WASHINGTON, D.C. — The Catholic Health Association issued an extensive list of priorities it would like President-elect Joe Biden’s administration to pursue.
Those priorities include strengthening the Affordable Care Act, increasing access to affordable health care, making senior citizens a priority, removing barriers to health care access by immigrants, and increased focus on the ongoing coronavirus pandemic.
“It will take a highly coordinated federal response to bring the virus under control and stabilize our nation’s health care delivery system,” said Mercy Sister Mary Haddad, CHA president, in a Jan. 7 letter to Biden, Vice President Kamala Harris and the Biden transition team. The text of the five-page, 2,100-word letter was released Jan. 8 by the CHA.
Sister Haddad said she wants to see, among other things, improved supply and distribution of COVID-19 vaccines as well as that of personal protective equipment and COVID-19 testing kits.
“Our long-term care facilities and other programs,” she said, “did not receive protective equipment or testing when they needed it. Then, when help did arrive, the initial equipment was often of poor quality and not usable.”
Moreover, she said, “we recommend that this administration place a priority on the needs of seniors and those who provide services for them. As efforts are made to address what led to the devastating impact the virus had in long-term care, we urge that the mental health and quality of life as well as the infection control needs be considered.”
To bulk up the Affordable Care Act and increase insurance coverage, Haddad suggested that the incoming administration “open a special enrollment period in the federal health insurance marketplaces to provide health coverage options for those who have lost insurance during this pandemic,” and to “invest in public marketing and outreach activities to increase enrollment in ACA plans.”
Haddad said the Biden administration should “work with Congress to make coverage truly affordable for individuals and families by providing a marketplace reinsurance program; addressing the ‘family glitch’ that disqualifies families from the marketplace premium tax credits when employer coverage is available but unaffordable for families; increasing premium subsidies and capping premiums for those with incomes below 400% of the federal poverty level.”
She added the administration could also combat racism by addressing health equity issues. Two ways to do that, Haddad said, would be to “address the disparate effect of COVID-19 on people of color and their communities by directing additional funding and support to states, localities and community-based organizations for targeted outreach, testing and treatment for vulnerable individuals and communities,” and to “increase language assistance resources and outreach for limited-English-proficient populations.”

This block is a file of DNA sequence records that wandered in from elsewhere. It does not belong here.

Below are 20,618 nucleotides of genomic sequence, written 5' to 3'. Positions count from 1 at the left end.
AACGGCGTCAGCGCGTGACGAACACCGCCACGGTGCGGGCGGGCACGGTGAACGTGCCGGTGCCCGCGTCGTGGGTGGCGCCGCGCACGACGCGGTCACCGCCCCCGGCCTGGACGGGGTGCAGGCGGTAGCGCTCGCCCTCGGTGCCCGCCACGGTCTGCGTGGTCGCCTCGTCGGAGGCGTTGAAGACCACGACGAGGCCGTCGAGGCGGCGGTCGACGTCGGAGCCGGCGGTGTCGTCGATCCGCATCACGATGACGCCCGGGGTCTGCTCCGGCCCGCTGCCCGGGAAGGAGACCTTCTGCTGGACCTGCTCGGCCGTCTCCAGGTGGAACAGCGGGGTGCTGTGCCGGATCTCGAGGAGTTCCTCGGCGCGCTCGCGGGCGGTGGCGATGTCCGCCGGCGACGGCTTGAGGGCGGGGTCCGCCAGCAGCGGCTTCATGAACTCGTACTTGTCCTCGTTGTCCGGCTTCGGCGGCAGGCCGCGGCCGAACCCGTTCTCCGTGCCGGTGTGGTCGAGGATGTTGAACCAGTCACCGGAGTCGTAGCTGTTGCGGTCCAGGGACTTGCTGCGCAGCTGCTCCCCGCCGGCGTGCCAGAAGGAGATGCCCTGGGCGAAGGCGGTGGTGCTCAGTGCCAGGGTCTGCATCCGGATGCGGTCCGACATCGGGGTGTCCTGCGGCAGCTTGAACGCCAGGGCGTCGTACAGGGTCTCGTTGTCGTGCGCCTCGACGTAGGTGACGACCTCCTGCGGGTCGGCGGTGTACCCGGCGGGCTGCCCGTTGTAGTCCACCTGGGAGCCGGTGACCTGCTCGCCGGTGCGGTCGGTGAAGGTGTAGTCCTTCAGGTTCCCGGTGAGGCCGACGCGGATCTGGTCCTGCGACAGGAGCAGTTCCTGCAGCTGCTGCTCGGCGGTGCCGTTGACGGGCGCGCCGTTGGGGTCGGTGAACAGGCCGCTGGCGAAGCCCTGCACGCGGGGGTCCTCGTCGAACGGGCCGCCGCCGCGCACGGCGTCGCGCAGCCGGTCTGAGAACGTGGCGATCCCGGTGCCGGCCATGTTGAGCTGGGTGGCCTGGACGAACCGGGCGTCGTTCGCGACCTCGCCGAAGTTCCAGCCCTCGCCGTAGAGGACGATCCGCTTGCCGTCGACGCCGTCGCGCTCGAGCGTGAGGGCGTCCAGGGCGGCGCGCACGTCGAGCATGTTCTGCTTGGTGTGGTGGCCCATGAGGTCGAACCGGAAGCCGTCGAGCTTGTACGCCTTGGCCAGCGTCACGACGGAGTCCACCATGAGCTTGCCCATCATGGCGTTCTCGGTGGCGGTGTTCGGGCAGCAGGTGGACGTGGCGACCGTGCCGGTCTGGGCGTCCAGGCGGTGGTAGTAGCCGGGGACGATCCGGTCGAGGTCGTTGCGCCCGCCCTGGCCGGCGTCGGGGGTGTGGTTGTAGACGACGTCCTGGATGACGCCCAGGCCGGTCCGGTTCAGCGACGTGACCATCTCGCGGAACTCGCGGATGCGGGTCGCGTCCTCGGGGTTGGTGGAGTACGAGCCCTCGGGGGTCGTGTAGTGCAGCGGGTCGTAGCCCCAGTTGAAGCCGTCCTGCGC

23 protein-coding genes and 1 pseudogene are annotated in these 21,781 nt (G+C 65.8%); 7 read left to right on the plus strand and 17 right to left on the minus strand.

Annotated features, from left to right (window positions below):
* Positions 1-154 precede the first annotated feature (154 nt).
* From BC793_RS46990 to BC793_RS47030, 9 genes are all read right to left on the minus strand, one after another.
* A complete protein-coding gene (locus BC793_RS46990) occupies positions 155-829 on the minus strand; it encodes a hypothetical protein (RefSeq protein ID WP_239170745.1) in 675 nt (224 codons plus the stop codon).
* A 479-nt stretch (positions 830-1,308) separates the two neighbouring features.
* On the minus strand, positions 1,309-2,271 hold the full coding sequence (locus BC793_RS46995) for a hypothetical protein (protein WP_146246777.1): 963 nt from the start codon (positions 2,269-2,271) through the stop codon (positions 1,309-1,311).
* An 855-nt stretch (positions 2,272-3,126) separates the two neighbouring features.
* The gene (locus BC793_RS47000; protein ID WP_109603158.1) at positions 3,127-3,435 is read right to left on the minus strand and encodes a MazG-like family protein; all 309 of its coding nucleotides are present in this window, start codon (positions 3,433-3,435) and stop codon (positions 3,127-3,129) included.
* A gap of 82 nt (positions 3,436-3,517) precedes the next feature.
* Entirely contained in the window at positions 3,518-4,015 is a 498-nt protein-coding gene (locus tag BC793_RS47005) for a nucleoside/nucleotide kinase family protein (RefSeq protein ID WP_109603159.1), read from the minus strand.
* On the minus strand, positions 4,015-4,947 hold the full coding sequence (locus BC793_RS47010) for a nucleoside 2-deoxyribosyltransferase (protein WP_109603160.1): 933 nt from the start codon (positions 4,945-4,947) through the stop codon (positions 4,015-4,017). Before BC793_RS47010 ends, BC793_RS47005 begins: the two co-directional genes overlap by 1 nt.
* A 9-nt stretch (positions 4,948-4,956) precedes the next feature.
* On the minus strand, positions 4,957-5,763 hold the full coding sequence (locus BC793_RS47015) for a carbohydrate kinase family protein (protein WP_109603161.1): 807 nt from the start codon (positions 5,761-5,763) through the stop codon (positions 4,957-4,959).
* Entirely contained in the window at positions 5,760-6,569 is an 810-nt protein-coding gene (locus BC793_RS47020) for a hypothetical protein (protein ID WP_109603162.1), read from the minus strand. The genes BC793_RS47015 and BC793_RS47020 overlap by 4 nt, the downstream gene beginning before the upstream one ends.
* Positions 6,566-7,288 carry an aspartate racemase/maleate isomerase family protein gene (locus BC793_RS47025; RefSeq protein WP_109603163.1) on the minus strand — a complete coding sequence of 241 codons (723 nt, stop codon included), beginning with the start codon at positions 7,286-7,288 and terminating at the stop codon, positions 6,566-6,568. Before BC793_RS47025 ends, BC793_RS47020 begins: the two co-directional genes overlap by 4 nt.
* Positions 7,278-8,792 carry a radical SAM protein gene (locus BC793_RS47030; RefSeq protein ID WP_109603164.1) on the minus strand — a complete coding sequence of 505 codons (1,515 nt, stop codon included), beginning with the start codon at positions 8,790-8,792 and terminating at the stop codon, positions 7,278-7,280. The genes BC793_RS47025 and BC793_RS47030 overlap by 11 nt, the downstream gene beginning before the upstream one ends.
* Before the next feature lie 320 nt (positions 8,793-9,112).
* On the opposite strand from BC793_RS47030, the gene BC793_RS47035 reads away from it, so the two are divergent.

She said Medicaid can be strengthened by rescinding the proposed Medicaid Fiscal Accountability Rule and recent rules that weaken the maintenance of effort protections for Medicaid enrollees; “eliminating Medicaid work requirements and other barriers to eligibility in state waivers”; and “working with states and Congress to expand Medicaid coverage to ensure the most vulnerable have access to needed timely care, including 12-month post-partum care for pregnant women.”
To improve health care outcomes for immigrants and refugees, Haddad recommended that the Biden administration “protect and continue” the Deferred Action on Childhood Arrivals program and rescind “the harmful ‘public charge’ rule promulgated by the previous administration. The addition of Medicaid and other federal assistance programs to the definition of public charge for legal immigrants has been detrimental to their health and well-being and an additional burden on our health care system.”
Noting the disparity between rich and poor exacerbated by the pandemic, she said the administration should “provide flexibility in federal health programs to address health-related social needs” and “strengthen federal programs and policies that address the social needs of low-income individuals such as Supplemental Security Income, the Earned Income Tax Credit, Temporary Assistance to Needy Families, the Supplemental Nutrition Assistance Program, the National School Lunch Program and housing benefits such as rental assistance,” among others.
Haddad also asked that the incoming administration honor “reasonable conscience protections to allow Catholic health facilities to continue to provide health care in accord with our religious and moral convictions.”
“We urge your administration to work with us as you develop your legislative and regulatory agendas,” she wrote Biden, “to ensure that Catholic hospitals and health care facilities can continue to provide vital health care services to their communities and those most in need.”